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Job openings in U.S. highest since 2001 but hiring drops

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In August, job openings in the United States increased to the highest number in 13 years, spurred by the increased confidence by companies to add employees to their workforce.

However, the bad news for jobseekers is that the number of hires is decreasing.

According to data issued by the United States Labor Department, job openings numbered a total of 4.84 million in August, which is the highest level since the month of January 2001 and increased from the 4.61 million listed job openings in the previous month.

The increase in job openings is a factor in the recovery of payrolls, which pushed the rate of unemployment to a six-year low, serving as a sign to Americans that there will be sustained increases in hiring stretching to next year.

All the gathered data are included in a package that Janet Yellen, chairwoman of the Federal Reserve, and her colleagues are using to measure the health of the labor market, which aids in determining if the central bank will begin to increase its benchmark interest in transactions.

According to JPMorgan Chase & Co. chief U.S. economist Michael Feroli, the job market remains healthy.

"Job openings have some indicative power beyond just one month ahead. It probably isn't decisive, but it does tell you conditions are going to be pretty good for hiring in the fourth quarter," he said.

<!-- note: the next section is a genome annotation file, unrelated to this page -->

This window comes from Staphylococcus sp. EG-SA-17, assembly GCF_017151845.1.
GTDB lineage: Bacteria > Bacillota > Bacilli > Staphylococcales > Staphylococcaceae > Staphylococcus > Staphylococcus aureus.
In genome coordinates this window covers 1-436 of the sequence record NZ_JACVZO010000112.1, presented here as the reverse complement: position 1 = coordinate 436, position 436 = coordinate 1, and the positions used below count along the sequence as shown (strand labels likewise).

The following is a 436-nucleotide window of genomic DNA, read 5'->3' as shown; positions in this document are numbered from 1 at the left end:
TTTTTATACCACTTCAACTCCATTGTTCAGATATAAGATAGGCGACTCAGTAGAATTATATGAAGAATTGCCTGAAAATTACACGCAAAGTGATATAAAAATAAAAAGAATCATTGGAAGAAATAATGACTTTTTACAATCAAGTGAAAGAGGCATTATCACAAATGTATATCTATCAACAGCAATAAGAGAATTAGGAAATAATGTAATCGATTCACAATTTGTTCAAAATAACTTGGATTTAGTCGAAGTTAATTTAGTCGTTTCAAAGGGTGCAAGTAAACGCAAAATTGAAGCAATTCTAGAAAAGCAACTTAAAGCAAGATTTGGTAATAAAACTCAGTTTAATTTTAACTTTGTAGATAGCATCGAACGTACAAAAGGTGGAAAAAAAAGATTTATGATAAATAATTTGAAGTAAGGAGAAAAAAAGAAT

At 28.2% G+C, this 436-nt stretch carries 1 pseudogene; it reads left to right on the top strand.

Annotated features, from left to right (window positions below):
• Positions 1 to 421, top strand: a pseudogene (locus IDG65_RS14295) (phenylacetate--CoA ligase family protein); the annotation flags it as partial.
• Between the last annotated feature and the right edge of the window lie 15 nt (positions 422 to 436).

However, despite the relative health of the job market, the hiring rate of companies has decreased to 3.3 percent in August, which is a decrease from 3.6 in July and the lowest rate since January.

The hiring rate is determined by dividing the total number of new hires with the workforce population that worked or acquired salaries for the month.

According to Yellen, the observed failure of hiring to increase, along with the increase in job openings, shows that companies see that the currently presented opportunities for economic growth are still not enough to justify including more employees under their payroll.

Another reason for the low hiring rate could be the fact that companies are finding it difficult to fill the open positions with qualified candidates.

The jobseekers themselves could be the reason for the low hiring rate as well. With data showing that retailers, providers of healthcare, restaurants and hotels are included in the industries that showed the highest increases in job opportunities in August, jobseekers may be avoiding these job opportunities as they are in the lower portion of the pay scale.

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